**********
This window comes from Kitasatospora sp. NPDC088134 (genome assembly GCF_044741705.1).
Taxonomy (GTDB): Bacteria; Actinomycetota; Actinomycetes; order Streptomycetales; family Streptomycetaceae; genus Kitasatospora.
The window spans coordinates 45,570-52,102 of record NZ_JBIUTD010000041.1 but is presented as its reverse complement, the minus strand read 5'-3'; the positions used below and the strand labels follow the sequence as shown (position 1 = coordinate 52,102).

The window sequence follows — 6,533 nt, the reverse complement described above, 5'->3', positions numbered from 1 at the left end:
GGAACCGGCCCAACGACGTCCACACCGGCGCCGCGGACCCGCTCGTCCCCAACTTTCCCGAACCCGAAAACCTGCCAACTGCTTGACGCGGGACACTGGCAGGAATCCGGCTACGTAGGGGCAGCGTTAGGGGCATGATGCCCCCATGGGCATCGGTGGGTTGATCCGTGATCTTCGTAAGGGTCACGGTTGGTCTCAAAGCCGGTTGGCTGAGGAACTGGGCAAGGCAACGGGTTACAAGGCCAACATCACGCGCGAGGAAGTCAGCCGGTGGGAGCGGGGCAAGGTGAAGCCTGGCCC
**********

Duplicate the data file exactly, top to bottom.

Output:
This window comes from Kitasatospora sp. NPDC088134 (genome assembly GCF_044741705.1).
Taxonomy (GTDB): Bacteria; Actinomycetota; Actinomycetes; order Streptomycetales; family Streptomycetaceae; genus Kitasatospora.
The window spans coordinates 45,570-52,102 of record NZ_JBIUTD010000041.1 but is presented as its reverse complement, the minus strand read 5'-3'; the positions used below and the strand labels follow the sequence as shown (position 1 = coordinate 52,102).

The window sequence follows — 6,533 nt, the reverse complement described above, 5'->3', positions numbered from 1 at the left end:
GGAACCGGCCCAACGACGTCCACACCGGCGCCGCGGACCCGCTCGTCCCCAACTTTCCCGAACCCGAAAACCTGCCAACTGCTTGACGCGGGACACTGGCAGGAATCCGGCTACGTAGGGGCAGCGTTAGGGGCATGATGCCCCCATGGGCATCGGTGGGTTGATCCGTGATCTTCGTAAGGGTCACGGTTGGTCTCAAAGCCGGTTGGCTGAGGAACTGGGCAAGGCAACGGGTTACAAGGCCAACATCACGCGCGAGGAAGTCAGCCGGTGGGAGCGGGGCAAGGTGAAGCCTGGCCC